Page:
The Why of More or Less: Evidence from Spain on Gender Segregation at the Establishment Level of the Firm

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IZA Seminar

Place: Schaumburg-Lippe-Str. 9, 53113 Bonn

Date: 19.09.2006, 12:15 - 13:30


Presentation by 

Kevin T. Reilly (Leeds University Business School)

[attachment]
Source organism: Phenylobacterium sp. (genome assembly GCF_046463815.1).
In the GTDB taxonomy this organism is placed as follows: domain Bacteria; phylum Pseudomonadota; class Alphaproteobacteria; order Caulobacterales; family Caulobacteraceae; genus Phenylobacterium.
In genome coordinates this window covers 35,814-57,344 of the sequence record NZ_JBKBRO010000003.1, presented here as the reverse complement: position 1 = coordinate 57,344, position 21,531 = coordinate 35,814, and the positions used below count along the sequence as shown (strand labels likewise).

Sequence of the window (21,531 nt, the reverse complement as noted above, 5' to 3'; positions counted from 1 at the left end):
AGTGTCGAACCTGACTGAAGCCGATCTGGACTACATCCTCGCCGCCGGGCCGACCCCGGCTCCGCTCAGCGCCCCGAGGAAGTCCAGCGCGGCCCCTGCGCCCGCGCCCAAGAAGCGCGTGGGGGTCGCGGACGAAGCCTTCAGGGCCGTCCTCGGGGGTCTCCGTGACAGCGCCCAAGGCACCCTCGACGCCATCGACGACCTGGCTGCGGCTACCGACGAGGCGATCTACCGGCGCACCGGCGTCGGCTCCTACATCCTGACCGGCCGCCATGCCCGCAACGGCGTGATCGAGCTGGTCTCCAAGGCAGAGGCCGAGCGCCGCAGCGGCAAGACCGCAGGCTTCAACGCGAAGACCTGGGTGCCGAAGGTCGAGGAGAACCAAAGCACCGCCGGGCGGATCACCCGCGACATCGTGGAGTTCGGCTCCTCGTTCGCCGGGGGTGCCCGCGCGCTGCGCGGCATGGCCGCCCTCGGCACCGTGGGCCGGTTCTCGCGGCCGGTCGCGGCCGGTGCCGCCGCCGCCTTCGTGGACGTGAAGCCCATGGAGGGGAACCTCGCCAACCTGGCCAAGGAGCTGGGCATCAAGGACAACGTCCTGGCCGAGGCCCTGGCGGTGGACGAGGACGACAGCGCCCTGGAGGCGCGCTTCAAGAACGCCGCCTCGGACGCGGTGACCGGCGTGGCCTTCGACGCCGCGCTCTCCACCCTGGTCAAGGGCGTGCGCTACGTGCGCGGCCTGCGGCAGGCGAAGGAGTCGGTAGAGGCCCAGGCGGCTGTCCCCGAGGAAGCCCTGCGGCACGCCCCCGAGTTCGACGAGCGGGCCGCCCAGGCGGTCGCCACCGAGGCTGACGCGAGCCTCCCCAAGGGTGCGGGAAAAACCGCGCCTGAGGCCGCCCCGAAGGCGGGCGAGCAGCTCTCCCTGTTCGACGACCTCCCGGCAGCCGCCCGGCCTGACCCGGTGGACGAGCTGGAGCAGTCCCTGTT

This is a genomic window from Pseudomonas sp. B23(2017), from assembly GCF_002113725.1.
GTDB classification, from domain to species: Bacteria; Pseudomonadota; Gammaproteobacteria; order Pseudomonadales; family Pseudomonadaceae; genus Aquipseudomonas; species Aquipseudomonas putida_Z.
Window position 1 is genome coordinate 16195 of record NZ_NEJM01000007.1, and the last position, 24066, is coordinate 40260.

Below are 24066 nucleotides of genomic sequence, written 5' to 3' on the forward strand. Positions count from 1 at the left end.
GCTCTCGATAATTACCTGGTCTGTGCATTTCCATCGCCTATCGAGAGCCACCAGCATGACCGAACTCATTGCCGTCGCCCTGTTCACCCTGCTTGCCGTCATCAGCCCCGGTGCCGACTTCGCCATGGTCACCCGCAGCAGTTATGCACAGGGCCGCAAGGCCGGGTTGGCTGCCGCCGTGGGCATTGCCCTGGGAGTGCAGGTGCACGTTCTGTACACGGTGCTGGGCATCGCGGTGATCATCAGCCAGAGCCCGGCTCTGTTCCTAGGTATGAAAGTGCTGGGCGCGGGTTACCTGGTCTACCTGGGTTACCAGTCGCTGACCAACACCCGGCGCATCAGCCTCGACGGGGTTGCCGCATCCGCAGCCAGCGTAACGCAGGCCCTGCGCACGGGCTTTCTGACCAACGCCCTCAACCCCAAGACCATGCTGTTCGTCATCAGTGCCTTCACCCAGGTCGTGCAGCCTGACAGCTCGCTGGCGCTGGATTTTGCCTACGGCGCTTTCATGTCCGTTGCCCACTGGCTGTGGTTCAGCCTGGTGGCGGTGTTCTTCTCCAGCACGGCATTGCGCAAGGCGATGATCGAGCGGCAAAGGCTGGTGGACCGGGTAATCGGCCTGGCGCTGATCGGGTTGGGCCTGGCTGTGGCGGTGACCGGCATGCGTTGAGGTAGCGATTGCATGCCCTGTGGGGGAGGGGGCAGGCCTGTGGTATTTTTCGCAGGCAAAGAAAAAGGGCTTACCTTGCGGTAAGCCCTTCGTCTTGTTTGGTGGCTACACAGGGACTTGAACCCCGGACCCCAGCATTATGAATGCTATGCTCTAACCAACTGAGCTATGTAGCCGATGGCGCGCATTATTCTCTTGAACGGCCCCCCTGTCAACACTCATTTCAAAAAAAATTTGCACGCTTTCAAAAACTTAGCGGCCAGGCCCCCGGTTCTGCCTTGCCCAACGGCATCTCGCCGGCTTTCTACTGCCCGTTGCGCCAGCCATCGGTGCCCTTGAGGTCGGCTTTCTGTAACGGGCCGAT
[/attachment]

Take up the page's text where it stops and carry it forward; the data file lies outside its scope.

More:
This paper examines the determinants of gender composition at the establishment level of the firm. Motivation for this examination is two-fold. First, an increasing concern of policymakers about the gender biased labour market outcomes. Second, the well-known stylized fact that in many dimensions {occupation, industry and establishment} the proportion of women has a tendency to widen the gender wage gap. While much is known world-wide about the gender wage gap effects, little evidence exists about why we observe the gender biased employment outcomes. This paper will contribute to this understanding using a new matched worker-establishment data set (Wage Discrimination and Job Characteristics Survey, 2002) from Spain to identify regularities in the gender composition across 460 private sector establishments. To accomplish our goal we use as our measure of gender composition in the establishment the proportion of females among full-time employees, which is the standard measure used in the wage gap literature. We show that this distribution is positively skewed with an average proportion of females of 0.26 that is six points larger than the median and argued this distribution is characterised by a high degree of gender segregation. To examine the validity of factors that can explain this distribution we use both unconditional and conditional (Two- Limit Tobit) forms of analysis. Not surprisingly we find that the industrial structure is an important determinant in the way most researchers would expect but also that regional-cultural differences’ within Spain play no role in this distribution. There is strong evidence presented that human capital investment by the establishment has the effect of reducing the proportion of females in the establishment. This is consistent with the theory of human capital in the context of lower labour force attachment by women relative to males. The evidence also suggests that establishments that are more dynamic in their decision-making in other dimensions have significantly more females in their establishment. Taken together we argue that this evidence is strongly suggesting that both supply and demand for labour aspects must be considered in formulating policy in this area.

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